LONDON (Reuters) - Fuelled by a resurgent European economy, the highest proportion of British manufacturers in at least 20 years now report rising output and orders, despite gloom around the outlook at home, an industry survey showed on Tuesday.
While Britain’s factories have failed to contribute to official measures of economic growth so far in 2017, a stronger second half to the year looks in store, according to a quarterly report from manufacturing association EEF and accountants BDO.
The survey’s gauges for orders and output hit their highest levels since records started in 1995, with respondents reporting especially strong demand from the European Union. By contrast, domestic orders “remained on the softer side”, the report said.
Three-fifths of British factories described demand from Britain’s largest export market as positive, double the proportion for Asia.
“This period is likely to be the peak, however, and we are likely to see a more stable picture in the coming months rather than any further significant acceleration,” EEF chief economist Lee Hopley said.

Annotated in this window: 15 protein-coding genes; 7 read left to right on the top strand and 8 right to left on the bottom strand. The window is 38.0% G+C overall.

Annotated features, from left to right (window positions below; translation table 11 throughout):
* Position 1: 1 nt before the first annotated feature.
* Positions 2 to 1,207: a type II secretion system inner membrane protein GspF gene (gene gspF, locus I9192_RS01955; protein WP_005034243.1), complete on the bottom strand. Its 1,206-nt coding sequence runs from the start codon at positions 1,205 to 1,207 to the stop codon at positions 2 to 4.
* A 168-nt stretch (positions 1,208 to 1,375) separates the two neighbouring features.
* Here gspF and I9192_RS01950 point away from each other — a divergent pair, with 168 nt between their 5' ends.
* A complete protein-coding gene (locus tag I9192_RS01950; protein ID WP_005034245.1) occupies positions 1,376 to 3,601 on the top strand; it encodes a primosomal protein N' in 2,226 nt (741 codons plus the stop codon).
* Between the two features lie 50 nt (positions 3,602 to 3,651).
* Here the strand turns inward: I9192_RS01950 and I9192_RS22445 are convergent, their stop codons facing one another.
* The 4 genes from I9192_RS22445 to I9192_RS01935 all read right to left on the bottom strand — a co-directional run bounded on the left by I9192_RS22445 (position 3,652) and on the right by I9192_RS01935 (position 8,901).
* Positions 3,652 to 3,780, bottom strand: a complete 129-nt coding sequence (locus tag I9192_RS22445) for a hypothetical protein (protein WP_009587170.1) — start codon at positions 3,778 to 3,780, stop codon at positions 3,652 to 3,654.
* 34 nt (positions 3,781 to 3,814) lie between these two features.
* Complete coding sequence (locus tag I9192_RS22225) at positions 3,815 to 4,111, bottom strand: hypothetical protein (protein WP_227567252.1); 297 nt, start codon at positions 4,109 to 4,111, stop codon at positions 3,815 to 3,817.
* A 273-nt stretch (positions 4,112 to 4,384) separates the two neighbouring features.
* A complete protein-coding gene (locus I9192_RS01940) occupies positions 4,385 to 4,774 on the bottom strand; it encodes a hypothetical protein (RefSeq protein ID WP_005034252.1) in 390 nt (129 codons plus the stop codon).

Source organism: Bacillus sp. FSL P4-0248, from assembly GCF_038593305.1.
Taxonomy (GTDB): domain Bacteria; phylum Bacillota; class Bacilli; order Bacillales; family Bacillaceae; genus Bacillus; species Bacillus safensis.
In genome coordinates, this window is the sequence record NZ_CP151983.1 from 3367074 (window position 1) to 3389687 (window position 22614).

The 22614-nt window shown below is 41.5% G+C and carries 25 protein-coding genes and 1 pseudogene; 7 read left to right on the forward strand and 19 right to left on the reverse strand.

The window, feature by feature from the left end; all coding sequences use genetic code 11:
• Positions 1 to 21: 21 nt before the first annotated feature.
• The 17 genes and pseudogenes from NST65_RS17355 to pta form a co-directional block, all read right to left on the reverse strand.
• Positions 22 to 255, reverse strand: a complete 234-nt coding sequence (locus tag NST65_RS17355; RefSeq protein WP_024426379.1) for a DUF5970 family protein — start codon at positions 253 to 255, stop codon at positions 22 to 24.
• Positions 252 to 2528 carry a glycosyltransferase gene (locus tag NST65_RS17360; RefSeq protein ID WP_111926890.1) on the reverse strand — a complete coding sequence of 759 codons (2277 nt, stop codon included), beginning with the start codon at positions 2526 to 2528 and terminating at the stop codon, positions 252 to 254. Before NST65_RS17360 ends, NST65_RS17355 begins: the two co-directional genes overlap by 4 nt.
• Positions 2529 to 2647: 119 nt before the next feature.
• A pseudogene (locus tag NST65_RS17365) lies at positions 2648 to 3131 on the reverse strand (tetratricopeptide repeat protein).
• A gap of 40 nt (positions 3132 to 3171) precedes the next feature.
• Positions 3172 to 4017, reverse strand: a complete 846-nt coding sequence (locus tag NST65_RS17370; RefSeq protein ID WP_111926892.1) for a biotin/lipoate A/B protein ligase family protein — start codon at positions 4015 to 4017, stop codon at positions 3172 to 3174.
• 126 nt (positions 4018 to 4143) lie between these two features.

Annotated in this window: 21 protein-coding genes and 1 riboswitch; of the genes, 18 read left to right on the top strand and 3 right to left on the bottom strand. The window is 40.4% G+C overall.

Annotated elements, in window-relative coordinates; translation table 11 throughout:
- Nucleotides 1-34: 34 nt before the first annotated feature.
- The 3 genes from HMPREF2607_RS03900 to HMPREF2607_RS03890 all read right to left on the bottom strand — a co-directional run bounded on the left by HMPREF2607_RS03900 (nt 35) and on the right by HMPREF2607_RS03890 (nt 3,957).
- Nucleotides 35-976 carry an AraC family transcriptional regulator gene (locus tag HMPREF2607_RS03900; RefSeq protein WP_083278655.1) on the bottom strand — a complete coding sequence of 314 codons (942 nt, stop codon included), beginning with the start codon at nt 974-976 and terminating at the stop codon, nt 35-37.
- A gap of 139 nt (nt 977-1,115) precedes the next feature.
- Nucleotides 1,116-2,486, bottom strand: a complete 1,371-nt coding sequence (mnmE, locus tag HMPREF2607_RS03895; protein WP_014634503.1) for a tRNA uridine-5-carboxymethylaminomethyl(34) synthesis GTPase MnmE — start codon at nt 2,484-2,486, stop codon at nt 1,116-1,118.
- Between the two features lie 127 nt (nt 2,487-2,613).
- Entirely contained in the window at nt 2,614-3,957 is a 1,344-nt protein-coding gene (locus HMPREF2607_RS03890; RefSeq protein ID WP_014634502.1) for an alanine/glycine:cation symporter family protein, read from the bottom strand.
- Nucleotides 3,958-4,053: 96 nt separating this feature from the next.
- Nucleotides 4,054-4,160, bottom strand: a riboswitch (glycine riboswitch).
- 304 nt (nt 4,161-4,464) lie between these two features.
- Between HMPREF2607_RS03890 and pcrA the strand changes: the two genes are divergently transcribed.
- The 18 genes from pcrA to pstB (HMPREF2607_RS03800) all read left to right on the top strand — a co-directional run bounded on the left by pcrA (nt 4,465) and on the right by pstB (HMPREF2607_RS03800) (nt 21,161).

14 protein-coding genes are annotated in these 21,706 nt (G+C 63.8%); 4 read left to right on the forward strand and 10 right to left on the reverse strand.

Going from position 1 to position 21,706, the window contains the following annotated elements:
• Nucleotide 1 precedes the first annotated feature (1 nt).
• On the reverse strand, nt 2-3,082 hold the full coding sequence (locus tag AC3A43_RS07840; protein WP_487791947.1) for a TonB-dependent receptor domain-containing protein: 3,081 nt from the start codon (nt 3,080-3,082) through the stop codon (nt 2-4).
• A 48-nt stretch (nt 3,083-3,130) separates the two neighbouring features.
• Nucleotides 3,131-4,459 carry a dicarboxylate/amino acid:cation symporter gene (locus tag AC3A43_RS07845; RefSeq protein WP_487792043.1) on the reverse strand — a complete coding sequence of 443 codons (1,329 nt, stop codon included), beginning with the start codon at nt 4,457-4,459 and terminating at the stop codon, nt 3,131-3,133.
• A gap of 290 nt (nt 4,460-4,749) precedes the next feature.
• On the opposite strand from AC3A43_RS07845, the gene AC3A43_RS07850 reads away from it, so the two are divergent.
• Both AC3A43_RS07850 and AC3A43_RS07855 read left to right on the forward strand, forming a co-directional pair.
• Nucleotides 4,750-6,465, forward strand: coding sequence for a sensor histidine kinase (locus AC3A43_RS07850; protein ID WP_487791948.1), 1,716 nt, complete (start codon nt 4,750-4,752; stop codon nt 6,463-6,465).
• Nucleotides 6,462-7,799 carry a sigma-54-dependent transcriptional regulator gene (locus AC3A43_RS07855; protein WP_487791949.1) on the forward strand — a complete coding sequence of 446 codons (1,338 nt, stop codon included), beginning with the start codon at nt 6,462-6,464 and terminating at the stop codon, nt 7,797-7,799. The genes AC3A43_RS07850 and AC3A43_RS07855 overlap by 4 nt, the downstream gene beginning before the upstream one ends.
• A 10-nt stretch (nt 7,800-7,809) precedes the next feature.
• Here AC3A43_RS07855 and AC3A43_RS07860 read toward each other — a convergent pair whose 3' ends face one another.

“There is little doubt that Brexit is likely to weigh on sentiment over the next twelve months with uncertainty over the UK’s terms of exit,” she added.
Britain’s economy had its slowest first half of the year since 2012 as households came under pressure from a big rise in inflation following the fall in sterling caused by last year’s Brexit vote.
Manufacturers, who make up around 10 percent of British economic output, became more downbeat about the outlook for Britain’s economy for a second quarter running, the EEF/BDO survey showed.
Overall the report fitted with the idea that British manufacturers are in the midst of a temporary “sweet spot”.
Bank of England Deputy Governor Ben Broadbent used that phrase in March to describe a window in which producers could enjoy the benefits of a weaker currency, before the possible downsides of Brexit come to fruition.
The EEF/BDO report showed manufacturers have used the pound’s fall since last year’s Brexit vote to accumulate profit, perhaps explaining why investment levels were “not as positive as might be expected” given strong output and orders.
Nonetheless, the survey’s gauge of manufacturing investment picked up to a two-and-a-half year high.
A separate monthly Markit/CIPS survey last week also pointed to a brighter outlook for British manufacturing in the second half of 2017.
Still, evidence remains patchy that sources of economic growth like exports and investment will seriously compensate for a slowdown in consumer spending.
EEF stuck to its forecast that Britain’s economy will expand 1.6 percent this year and 1.3 percent next year, matching the consensus of the latest Reuters poll of economists.
“It is vital the government sends a signal to industry and investors in the UK and overseas that it is doing everything in its power to get growth of the UK economy back on the agenda,” Hopley said.
The EEF/BDO survey was conducted between Aug. 2 and Aug. 23 and covered 416 manufacturers.
Reporting by Andy Bruce